Sunday, October 30, 2016

The Blessing of Rain

You guys, we made it. Cheshvan starts tomorrow night! I have never looked forward to a month so much. Actually, I think we should start a movement to remove "Mar" from "Marcheshvan." Cheshvan is not a bitter month. Cheshvan is the best month. NO HOLIDAYS--an introverted routine-lover's paradise.

So, yes, the chaggim were a bit...much. More to the point, this entire fall has been a bit much, which is why I haven't been writing. I've been too busy trying to navigate my brain chemistry, which has been a little temperamental due to a shift in medications. It is not an exaggeration when I say that there were some days when managing my mood felt like such a monumental task that taking a shower seemed a cruel and unreasonable additional chore.  Oh, you want me to enter assessment data into a spreadsheet? You want me to make travel arrangements? You want me to go to a social event? I'm busy SURVIVING here, people. I'm in full canary mode, sensitive to everything and feeling all the feels.

I don't think it's a coincidence that my mood started to stabilize right as the chaggim were winding down. Cheshvan and a neutral mood--quiet on all fronts. I'll take it.

Since I'm feeling more even-keeled, I've been able to actually stop and think about items that catch my attention. One thing I noticed recently is that we just had a change in one of the parts of the Amidah. Beginning on Simchat Torah, we add the following phrase to Blessing #2, which focuses on Divine might:
משיב הרוח ומוריד הגשם
He makes the wind blow and the rain fall

Taken in geographical context, it makes total sense why we need that addition. We say it during the winter, which is the rainy season in Israel, while during the rest of the year there is basically no rain there at all. So we really need that rain during the winter in order for things to grow and bloom. If the rain doesn't come, the land dies. 

But let's be honest, rain is kind of a pain. You need special boots. You need a raincoat and an umbrella. It makes driving difficult. Streets can flood. It makes everything grey, which is kind of depressing. So it's easy to forget, on your third consecutive day of rain, why rain is such a blessing. It's easy to forget that rain makes things new.

For the past two months, I've been in rainy mode. There were a few peeks of sun, but mostly clouds and rain. I fear that place and when I'm in it, I worry that I will never get out. But I did get out, because the storm passed. That was Lesson #1: The Storm Always Passes. And on the first day I finally felt the sun come out, I was so excited that I actually emailed my psychiatrist and said, "I felt like a normal version of me today! It was AMAZING!" So that was Lesson #2: Rain Brings Gratitude. Probably the best part of that story is that my psychiatrist replied and basically said that she was really glad I had a good day, but there would probably be more bad ones to follow because that's how recovery from depression goes, which I thought was a great dose of realism. There will always be more rain, and for those of us who roll this way, the storms may be extreme. But then...there is the washing clean, and the growing, and the blooming. During my most recent dark time, I learned a few things. I learned how to trust my friends more and accept their love. I became a better observer of my own emotions and reactions without judging them. I also gained confidence in my ability to hang tight and wait it out, without using self-destructive behaviors. Those were all things I needed to learn, and I couldn't have learned them without the dark time, so G-d sent me some rain. It was painful and messy, but it was what I needed.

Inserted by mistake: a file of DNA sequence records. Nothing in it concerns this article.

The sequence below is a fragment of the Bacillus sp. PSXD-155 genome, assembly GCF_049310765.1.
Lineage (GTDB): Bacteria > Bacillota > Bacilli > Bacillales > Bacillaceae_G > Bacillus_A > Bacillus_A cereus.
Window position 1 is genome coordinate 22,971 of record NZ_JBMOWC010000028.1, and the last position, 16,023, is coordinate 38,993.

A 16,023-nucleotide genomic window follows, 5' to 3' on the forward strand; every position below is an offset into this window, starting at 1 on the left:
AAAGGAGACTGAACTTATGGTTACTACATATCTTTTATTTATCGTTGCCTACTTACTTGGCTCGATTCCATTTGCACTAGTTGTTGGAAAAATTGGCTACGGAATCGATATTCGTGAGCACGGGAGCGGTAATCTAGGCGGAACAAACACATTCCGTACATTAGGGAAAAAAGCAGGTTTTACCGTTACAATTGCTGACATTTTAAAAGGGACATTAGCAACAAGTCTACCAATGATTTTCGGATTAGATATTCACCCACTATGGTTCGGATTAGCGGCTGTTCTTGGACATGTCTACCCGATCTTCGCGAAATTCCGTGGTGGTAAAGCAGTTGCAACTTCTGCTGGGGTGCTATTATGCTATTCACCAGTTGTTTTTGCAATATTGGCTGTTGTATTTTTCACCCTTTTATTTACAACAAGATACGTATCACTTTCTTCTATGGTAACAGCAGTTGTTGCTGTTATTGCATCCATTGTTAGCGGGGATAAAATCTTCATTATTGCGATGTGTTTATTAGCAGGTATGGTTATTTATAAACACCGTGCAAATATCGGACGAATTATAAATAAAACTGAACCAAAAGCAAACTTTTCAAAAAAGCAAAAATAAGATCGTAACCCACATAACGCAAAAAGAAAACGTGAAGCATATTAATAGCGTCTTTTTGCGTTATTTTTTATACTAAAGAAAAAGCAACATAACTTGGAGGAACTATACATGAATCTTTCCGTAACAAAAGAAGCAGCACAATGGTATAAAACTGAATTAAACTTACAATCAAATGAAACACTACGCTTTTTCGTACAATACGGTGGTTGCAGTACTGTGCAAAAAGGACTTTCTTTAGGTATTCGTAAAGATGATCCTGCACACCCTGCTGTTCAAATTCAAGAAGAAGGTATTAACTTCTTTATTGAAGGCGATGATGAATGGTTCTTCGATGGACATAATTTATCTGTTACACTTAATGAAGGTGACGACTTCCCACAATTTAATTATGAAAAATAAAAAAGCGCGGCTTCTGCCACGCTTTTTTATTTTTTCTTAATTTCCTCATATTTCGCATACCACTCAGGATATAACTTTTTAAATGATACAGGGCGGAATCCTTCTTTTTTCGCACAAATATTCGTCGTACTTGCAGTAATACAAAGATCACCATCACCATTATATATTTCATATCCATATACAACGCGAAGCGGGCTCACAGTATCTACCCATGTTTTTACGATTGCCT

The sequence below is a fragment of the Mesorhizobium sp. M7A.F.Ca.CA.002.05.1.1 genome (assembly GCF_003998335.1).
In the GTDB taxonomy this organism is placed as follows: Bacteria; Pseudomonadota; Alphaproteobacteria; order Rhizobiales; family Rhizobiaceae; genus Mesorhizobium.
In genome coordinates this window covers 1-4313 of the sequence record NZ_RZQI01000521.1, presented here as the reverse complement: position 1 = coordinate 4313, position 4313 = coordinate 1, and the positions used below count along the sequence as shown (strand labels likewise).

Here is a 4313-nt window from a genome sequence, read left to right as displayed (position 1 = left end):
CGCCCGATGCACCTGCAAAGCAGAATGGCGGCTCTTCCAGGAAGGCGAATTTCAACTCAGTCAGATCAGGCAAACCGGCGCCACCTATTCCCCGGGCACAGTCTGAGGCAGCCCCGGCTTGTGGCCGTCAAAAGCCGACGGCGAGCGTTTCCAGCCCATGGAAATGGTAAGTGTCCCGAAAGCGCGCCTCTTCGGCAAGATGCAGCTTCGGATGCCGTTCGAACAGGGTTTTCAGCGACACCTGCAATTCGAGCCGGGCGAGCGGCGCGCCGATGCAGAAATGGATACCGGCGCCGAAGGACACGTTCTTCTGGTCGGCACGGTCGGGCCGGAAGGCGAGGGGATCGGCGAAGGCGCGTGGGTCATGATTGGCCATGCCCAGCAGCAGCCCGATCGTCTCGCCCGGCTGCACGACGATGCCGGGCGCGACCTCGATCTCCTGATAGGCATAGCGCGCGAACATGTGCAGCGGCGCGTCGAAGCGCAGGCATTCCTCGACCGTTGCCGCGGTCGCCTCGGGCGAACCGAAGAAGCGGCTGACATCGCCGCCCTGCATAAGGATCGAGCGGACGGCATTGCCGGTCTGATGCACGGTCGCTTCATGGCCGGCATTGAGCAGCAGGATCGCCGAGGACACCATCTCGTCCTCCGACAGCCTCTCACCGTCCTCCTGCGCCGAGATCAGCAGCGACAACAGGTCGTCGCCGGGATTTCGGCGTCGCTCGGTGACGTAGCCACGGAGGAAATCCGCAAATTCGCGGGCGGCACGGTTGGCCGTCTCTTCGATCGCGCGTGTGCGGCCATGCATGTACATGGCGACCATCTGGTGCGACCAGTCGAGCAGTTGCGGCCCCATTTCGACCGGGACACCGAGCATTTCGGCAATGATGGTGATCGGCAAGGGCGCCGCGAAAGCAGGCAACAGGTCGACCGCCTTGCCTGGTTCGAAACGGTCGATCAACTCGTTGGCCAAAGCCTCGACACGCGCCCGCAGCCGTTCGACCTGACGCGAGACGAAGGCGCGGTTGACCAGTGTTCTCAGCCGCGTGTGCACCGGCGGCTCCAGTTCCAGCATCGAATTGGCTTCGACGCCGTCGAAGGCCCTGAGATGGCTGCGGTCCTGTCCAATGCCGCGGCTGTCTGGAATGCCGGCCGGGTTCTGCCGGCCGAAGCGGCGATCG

Come to think of it, my entire eating disorder--the rainiest years of my life thus far, for sure--may have been a complete emotional washout, but it was also where my best growing came from. I am absolutely certain I would not have become the person I am today without my journey through recovery, which would not have happened had the eating disorder never occurred. Once again, G-d gave me the rain I needed in order to bloom. I am NOT saying that, "everything happens for a reason," or some other platitude to brush over the very real and very damaging pain that I went through, or that others have endured. I'm not suggesting that we just put on our rose-colored glasses and thank G-d for all our suffering. What I am saying is that if we're going to go through a rainy season, we might as well reap the benefits. And I do believe that from every flood, every collapse, every breakdown, something new can grow up from the center of the destruction, if only we allow it--and it might be even stronger and more beautiful than what was there before.

When we add the phrase about rain into our prayers, we are acknowledging that we need G-d to send us this weather that is sometimes quite inconvenient, because it is vital to our survival and growth. Rain is what allows us to thrive in the sun. Emotional rain works the same way, and that's what I'm taking away from this holiday season. Rain comes and then it goes, and leaves us with a new beginning.